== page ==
You are here

قراءة كتاب Food in War Time

تنويه: تعرض هنا نبذة من اول ١٠ صفحات فقط من الكتاب الالكتروني، لقراءة الكتاب كاملا اضغط على الزر “اشتر الآن"

‏اللغة: English
Food in War Time

Food in War Time

No votes yet
دار النشر: Project Gutenberg
الصفحة رقم: 8
Table 4Cost of Vegetables.
White potatoes 12.9 4.0
Turnips 20.0 2.5
New beets 27.6 5.0
Onions 29.3 6.0
Spinach 30.0 3.3
Green peas 39.2 10.0
Lima beans 39.2 10.0
Cauliflower 42.9 6.0
Carrots 50.0 8.0
String-beans 55.6 10.0
Squash 76.2 8.0
Lettuce 89.4 7.0
Celery 214.0 15.0

Table 5Cost of Breadstuffs.
Ginger-snaps 6.3 12.0
Graham bread 8.2 10.3
White bread 8.5 10.3
Rye bread 8.7 10.3
Graham crackers 9.2 18.0
Soda crackers 9.4 18.0
French rolls 10.8 14.0
Uneeda Biscuit 12.4 24.0

Table 6Cost of Proteins.
Milk (Grade A) 20.0 13.0 (1 quart)
Roast beef (rib) 23.4 26.0
Buttermilk 26.5 9.0 (1 quart)
Lamb chops (loin) 32.7 43.0
Lamb chops (rib) 34.9 38.0
Young codfish (fresh) 38.6 12.0
Chicken (roasting) 41.3 32.0
Eggs 44.7 45.0 (1 dozen)
Beefsteak (round) 50.4 34.0

Table 7Cost of Fruit.
Fresh (in season):
Bananas 23.0 6
Apples 23.7 5
Oranges 65.0 10
Prunes 8.4 10
Apples 11.1 15
Peaches 12.5 15
Apricots 15.5 20

Table 8Cost of Syrup.
Cane sugar 4.5 8
Karo corn syrup 5.7 8

A British scientific commission has reported to Parliament that if the workman be undernourished he may, by grit and pluck, continue his labor for a certain time, but in the end his work is sure to fail. It makes no difference what the nutritive condition of the person is, if a certain job involving muscular effort is to be done it always requires a definite amount of extra food-fuel to do it. Rubner, the greatest German authority on nutrition, excited grossly inappropriate hilarity in the comic press of his country by showing that a poor woman who waited several hours in line in order to receive the dole of fat allowed her by the government actually consumed more of her own body fat in the effort of standing during those hours than she obtained in the fat given her when her turn to receive it came at last.

A method by which food-fuel can readily be saved with benefit to the nation and to the individual is for the overfat to reduce their weight. This has been done with drastic severity in Germany. I have heard from unquestioned sources how a man who had weighed 240 pounds lost 90 pounds since the war began; how a corpulent professor at Breslau lost greatly in weight, but during the second summer of the war regained his former corpulence during a sojourn in the Bavarian Tyrol, a joy not now tolerated; and how an American woman lost 40 pounds in weight last winter in Dresden. There is every reason why a man who is overweight at the age of fifty should reduce his weight until he reaches the weight he was when he was thirty-five. According to Dr. Fisk he is a better insurance risk if after thirty-five he is under the weight which is the average for those of his years. Reduction in weight reduces the basal requirement for food, and reduces the amount of fuel needed for moving the body in walking. The most extreme illustration of the effect of emaciation upon the food requirement is afforded by a woman who after losing nearly half of her body weight was found to need only 40 per cent. of the food-fuel formerly required. This represented a state not far from the border line of death from starvation, but it indicates how a community may long support itself on restricted rations. It must be strictly borne in mind, however, that if any external muscular work is to be accomplished it can only be effected at the expense of a given added quantity of food-fuel, whether the person be fat or thin.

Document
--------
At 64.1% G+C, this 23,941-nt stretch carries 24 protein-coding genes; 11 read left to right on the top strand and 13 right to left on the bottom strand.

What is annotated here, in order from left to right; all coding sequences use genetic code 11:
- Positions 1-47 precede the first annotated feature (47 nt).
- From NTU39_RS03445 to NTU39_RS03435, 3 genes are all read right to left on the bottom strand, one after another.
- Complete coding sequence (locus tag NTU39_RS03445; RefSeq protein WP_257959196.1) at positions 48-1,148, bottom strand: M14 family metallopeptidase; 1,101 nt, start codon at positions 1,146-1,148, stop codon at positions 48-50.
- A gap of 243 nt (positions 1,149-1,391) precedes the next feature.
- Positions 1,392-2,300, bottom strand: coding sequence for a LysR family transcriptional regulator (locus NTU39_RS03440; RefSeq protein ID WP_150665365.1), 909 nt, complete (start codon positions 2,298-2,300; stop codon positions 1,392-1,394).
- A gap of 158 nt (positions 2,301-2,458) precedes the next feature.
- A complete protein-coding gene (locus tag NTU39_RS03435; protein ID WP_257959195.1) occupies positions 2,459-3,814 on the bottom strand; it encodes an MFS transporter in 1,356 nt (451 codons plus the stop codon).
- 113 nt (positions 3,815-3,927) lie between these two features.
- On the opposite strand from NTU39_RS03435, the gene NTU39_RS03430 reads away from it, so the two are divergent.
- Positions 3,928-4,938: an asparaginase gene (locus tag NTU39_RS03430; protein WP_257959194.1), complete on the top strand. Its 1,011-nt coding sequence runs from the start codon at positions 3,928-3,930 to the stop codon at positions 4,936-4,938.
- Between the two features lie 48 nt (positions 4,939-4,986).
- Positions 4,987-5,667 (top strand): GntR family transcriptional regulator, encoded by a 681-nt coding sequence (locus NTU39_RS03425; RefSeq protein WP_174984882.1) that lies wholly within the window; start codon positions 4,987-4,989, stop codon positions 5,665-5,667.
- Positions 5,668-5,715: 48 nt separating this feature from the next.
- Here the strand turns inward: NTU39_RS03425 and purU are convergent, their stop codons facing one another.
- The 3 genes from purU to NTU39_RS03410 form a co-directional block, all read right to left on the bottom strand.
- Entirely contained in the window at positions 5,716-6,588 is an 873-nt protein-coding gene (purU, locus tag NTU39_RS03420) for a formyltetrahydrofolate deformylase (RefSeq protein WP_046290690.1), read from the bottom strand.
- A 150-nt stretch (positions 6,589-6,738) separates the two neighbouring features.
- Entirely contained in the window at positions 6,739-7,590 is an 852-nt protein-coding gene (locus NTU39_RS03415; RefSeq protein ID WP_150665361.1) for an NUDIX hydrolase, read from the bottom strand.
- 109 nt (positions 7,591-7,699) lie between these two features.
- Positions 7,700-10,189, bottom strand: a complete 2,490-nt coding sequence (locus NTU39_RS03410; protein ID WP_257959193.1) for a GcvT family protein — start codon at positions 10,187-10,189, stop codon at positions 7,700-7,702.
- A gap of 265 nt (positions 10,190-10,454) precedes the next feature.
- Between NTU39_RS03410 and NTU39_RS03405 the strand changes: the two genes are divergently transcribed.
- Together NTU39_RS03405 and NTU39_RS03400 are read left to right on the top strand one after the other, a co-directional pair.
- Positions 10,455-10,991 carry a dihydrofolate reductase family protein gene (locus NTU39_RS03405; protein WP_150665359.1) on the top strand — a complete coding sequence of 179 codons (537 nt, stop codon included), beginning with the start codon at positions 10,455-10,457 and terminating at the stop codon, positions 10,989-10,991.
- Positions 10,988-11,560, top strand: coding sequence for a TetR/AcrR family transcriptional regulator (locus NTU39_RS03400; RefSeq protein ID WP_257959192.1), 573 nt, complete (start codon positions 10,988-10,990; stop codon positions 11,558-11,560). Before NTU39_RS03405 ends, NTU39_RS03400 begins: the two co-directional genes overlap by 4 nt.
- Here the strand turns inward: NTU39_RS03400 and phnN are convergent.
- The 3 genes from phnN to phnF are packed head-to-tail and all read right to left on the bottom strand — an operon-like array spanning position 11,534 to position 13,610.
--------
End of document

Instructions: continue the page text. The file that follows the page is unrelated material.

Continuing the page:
It is not at all difficult to reduce the body weight. Suppose a clergyman or a physician requires 2500 calories daily in the accomplishment of his work and takes 2580 calories per day instead. The additional 80 calories is the equivalent of a butter ball weighing a third of an ounce, or an ounce of bread or half a glass of milk. It would seem to be the height of absurdity to object to such a trifle. But if this excess in food intake be continued for a year, the person will gain nine pounds and at the end of ten years ninety pounds. Such a person would find that he required a constantly increasing amount of food in order to transport his constantly increasing weight. In instances of this sort a motto may be applied which I heard the last time I was in Washington: "Do not stuff your husband, husband your stuff."

Now it is evident that, if instead of taking more than the required amount of food a little less be taken than is needed, the balance of food-fuel must be obtained from the reserves of the body's own supply of fat. By cutting down the quantity of fat taken, or by eliminating a glass of beer or a drink of whiskey, and not compensating for the loss of these by adding other food stuffs, the weight may be gradually reduced. The